The Dancing Puritan

Saturday, December 27, 2014

Only Christ Can Satisfy


Lori and I were returning home from a day of Christmas shopping. We had just finished dinner at a popular soup and salad restaurant and I was stuffed to capacity. Our once-a-year shopping day is looked forward to by both of us. Most of our Christmas shopping is done in one day (with a little help from Amazon). We had been in the van about five minutes after dinner when suddenly I had sharp pain on the left side of my chest. It got my attention. For a moment I felt like Fred Sanford and thought, "This is the big one." Interestingly, my breathing was fine, so I had some level of confidence that I was not having a heart attack. Lori unwrapped a peppermint and gave it to me. Amazingly, after just a couple of minutes the pain subsided. It was indigestion after all and the probability increased that I would live to shop another day.

The sharp pain was not heart related but it did remind me that one day my heart will fail. Ultimately everyone dies of heart failure. The chest pain was a stark reminder that physical life cannot be counted on. But it is not just physical life that can't be trusted. Look around. A rich businessman. who once had a strong financial standing, lost his wealth. A family down the street, who once was the picture of happiness, now has a "prodigal son." You know the stories.

I spent the past two years digging into the book of Ecclesiastes. Ecclesiastes is a honest book about the vanity of life. Vanity does not mean worthlessness, it refers to the fleeting nature of all things "under the sun." Even the best things of life are fleeting. They cannot be captured and brought to the chest in a permanent way. They leave. They blow through our hands like a puff of wind. They are here today, gone tomorrow.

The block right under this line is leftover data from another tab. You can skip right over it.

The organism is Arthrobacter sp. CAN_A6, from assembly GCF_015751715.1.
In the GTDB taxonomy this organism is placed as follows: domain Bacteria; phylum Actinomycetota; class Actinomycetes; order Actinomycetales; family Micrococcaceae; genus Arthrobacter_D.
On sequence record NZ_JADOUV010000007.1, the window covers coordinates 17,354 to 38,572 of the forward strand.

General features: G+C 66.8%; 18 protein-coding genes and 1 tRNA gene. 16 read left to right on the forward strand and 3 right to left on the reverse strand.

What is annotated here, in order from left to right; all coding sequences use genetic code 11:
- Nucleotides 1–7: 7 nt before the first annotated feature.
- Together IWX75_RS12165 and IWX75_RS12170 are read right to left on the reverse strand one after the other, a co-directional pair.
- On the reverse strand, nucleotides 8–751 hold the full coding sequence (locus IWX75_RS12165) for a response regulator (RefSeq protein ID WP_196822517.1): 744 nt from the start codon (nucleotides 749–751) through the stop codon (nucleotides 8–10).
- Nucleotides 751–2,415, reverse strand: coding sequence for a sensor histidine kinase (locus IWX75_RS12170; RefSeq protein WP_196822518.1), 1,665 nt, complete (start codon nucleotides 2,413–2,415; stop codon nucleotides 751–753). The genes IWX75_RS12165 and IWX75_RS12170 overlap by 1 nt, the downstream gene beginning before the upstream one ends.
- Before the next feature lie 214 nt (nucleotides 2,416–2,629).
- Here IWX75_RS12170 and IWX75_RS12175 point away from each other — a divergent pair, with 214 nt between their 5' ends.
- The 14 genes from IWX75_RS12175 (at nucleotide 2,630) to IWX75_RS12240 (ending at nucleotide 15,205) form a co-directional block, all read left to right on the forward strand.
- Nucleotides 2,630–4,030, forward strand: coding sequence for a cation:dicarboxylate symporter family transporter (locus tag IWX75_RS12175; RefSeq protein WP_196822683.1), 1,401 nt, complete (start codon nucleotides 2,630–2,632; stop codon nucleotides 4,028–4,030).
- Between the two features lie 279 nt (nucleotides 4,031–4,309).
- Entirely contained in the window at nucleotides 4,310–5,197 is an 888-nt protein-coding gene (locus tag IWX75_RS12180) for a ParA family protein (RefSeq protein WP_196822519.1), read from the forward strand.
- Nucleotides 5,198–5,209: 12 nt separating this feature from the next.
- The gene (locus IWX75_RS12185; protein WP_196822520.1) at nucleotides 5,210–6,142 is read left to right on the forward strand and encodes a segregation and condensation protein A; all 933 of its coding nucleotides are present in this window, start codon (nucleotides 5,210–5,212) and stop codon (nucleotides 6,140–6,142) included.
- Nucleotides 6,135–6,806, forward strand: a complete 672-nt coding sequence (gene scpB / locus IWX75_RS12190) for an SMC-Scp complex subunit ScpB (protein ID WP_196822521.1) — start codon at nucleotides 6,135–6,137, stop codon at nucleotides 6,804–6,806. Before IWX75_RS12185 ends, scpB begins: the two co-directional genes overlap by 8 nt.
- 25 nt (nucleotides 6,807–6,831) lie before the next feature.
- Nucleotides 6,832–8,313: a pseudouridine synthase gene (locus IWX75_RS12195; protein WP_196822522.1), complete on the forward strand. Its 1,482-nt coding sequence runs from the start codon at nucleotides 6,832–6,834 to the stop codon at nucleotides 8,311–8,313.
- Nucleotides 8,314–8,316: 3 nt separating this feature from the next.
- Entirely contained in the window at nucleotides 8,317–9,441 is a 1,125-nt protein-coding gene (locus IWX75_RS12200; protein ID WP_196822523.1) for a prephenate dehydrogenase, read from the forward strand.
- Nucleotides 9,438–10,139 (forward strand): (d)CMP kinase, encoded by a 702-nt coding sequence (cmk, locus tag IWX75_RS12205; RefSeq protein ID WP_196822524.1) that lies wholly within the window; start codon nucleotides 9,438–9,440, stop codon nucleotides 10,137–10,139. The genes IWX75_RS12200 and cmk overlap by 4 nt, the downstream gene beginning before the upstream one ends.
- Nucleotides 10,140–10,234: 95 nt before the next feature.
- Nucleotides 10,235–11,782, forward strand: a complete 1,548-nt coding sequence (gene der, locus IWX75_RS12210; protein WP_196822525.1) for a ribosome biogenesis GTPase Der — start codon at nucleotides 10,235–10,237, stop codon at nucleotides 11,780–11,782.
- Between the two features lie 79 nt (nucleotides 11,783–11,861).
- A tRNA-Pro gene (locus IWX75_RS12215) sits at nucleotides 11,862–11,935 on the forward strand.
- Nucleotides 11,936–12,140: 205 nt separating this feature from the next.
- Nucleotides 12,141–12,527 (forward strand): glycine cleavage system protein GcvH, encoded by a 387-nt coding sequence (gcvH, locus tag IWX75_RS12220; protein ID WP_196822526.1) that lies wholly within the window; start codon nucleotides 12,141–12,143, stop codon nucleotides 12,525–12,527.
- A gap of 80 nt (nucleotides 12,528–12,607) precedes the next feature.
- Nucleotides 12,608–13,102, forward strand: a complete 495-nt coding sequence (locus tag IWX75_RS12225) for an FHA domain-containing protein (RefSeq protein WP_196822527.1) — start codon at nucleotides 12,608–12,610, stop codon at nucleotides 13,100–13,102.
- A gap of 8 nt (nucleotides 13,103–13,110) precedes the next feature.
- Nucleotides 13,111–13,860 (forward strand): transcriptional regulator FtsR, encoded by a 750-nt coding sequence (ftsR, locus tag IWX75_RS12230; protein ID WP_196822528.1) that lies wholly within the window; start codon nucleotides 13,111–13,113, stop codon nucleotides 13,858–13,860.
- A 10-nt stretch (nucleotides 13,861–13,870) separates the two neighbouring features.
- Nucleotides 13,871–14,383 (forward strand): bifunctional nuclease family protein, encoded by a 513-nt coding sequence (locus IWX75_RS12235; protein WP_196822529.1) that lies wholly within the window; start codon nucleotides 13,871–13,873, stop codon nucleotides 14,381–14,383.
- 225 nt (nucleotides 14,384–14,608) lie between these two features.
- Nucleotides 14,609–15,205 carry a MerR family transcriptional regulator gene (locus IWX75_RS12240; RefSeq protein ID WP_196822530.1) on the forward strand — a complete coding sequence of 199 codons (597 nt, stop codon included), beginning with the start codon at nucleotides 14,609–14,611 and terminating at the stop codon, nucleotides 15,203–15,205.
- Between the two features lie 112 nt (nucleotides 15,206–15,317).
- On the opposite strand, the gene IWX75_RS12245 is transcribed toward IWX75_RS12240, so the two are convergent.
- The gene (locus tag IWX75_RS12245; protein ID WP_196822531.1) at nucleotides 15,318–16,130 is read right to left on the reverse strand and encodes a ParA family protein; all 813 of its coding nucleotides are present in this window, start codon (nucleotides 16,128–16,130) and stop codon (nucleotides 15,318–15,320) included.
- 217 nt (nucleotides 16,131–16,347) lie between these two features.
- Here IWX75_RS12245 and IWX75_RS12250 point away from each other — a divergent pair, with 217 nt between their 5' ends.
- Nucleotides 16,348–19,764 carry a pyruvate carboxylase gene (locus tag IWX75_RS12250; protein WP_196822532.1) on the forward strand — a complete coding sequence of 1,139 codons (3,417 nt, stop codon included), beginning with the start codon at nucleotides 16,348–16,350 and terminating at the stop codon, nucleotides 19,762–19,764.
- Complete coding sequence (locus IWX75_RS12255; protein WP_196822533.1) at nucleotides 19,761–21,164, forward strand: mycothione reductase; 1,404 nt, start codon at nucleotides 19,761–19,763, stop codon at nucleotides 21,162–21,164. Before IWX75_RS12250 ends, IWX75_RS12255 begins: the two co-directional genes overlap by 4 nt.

Solomon knew it. He tried everything. He built houses, planted vineyards, gardens, and parks. He surrounded himself with people who answered to his every command. He collected silver and gold and was renowned around the world. He collected musicians, music, wine, and women (Ecclesiastes 2:1-11). His conclusion: Then I considered all that my hands had done and the toil I had expended in doing it, and behold, all was vanity and a striving after wind, and there was nothing to be gained under the sun (2:11).

The problem for Solomon was not that he possessed silver and gold. The problem was that the good life possessed him. He knew that gifts were to be enjoyed as from God. He learned that good gifts make terrible gods. It is a lesson that all of us need to learn. Anything or anyone can be worshipped.

It is challenging to grow older and to see the remnants of youth fading away. The world is strewn with men my age who are constantly grasping for their glory years (which probably were not as glorious as they are now romanticized to be). Such men often do foolish things. Sometimes they abandon the "wife of their youth" in search for that pretty-little-thing across town. In their vain attempt to show themselves strong they become pitiful in their attempts to be young again. You have seen them. You have felt sorry for them and for those who have felt the impact of their wind chasing. Hollywood is an example. It is plastered across grocery store magazine covers. Hollywood is a lie. Take a look behind the face lifts and multiple marriages that are draped in fine clothes and flashy smiles.You don't have to look very hard to see the utter emptiness of life without God.

Our family went to the local mall the day after Christmas to exchange imperfect gifts. The parking lot was beyond capacity. Christmas Day brought gifts that were not quite right so we rushed to the stores to make them right, knowing full well that the replacements will soon be broken or out of style. The problem is not with shoes, shirts, tech, and movies. The problem is much deeper. Once again, millions of people tried to capture the wind on Christmas morning. They looked to the gifts and overlooked the baby. They didn't know or they failed to remember that all things were created through him and for him (Colossians 1:16). The wind is refreshing but it cannot be captured. It is time to stop chasing the wind and find the meaning of life in the one whom "the fullness of God was pleased to dwell." (1:19). Let the next chest pain, sick child, lost business venture, and even your next success remind you of what really matters.

Thursday, December 11, 2014